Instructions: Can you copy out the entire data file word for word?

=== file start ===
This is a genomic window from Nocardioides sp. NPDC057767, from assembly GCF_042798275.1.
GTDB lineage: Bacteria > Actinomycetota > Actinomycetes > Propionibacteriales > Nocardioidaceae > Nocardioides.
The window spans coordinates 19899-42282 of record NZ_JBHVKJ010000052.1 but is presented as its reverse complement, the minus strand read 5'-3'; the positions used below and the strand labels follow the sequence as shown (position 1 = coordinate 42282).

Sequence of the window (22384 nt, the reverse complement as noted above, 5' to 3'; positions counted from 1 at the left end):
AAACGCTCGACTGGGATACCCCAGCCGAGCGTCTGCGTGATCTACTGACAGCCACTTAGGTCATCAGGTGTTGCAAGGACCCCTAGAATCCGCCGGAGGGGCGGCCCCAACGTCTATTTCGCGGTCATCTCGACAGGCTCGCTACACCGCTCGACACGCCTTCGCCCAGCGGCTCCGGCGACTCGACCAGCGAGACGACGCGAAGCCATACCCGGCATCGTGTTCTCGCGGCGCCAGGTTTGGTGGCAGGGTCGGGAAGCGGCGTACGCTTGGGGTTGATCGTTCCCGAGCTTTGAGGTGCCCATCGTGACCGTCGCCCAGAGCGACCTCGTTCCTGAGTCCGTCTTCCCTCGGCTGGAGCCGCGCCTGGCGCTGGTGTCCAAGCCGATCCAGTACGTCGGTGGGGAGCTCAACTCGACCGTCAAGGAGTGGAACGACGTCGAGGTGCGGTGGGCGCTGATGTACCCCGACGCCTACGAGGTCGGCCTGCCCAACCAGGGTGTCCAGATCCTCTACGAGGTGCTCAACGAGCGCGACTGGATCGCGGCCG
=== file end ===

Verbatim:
This is a genomic window from Nocardioides sp. NPDC057767, from assembly GCF_042798275.1.
GTDB lineage: Bacteria > Actinomycetota > Actinomycetes > Propionibacteriales > Nocardioidaceae > Nocardioides.
The window spans coordinates 19899-42282 of record NZ_JBHVKJ010000052.1 but is presented as its reverse complement, the minus strand read 5'-3'; the positions used below and the strand labels follow the sequence as shown (position 1 = coordinate 42282).

Sequence of the window (22384 nt, the reverse complement as noted above, 5' to 3'; positions counted from 1 at the left end):
AAACGCTCGACTGGGATACCCCAGCCGAGCGTCTGCGTGATCTACTGACAGCCACTTAGGTCATCAGGTGTTGCAAGGACCCCTAGAATCCGCCGGAGGGGCGGCCCCAACGTCTATTTCGCGGTCATCTCGACAGGCTCGCTACACCGCTCGACACGCCTTCGCCCAGCGGCTCCGGCGACTCGACCAGCGAGACGACGCGAAGCCATACCCGGCATCGTGTTCTCGCGGCGCCAGGTTTGGTGGCAGGGTCGGGAAGCGGCGTACGCTTGGGGTTGATCGTTCCCGAGCTTTGAGGTGCCCATCGTGACCGTCGCCCAGAGCGACCTCGTTCCTGAGTCCGTCTTCCCTCGGCTGGAGCCGCGCCTGGCGCTGGTGTCCAAGCCGATCCAGTACGTCGGTGGGGAGCTCAACTCGACCGTCAAGGAGTGGAACGACGTCGAGGTGCGGTGGGCGCTGATGTACCCCGACGCCTACGAGGTCGGCCTGCCCAACCAGGGTGTCCAGATCCTCTACGAGGTGCTCAACGAGCGCGACTGGATCGCGGCCG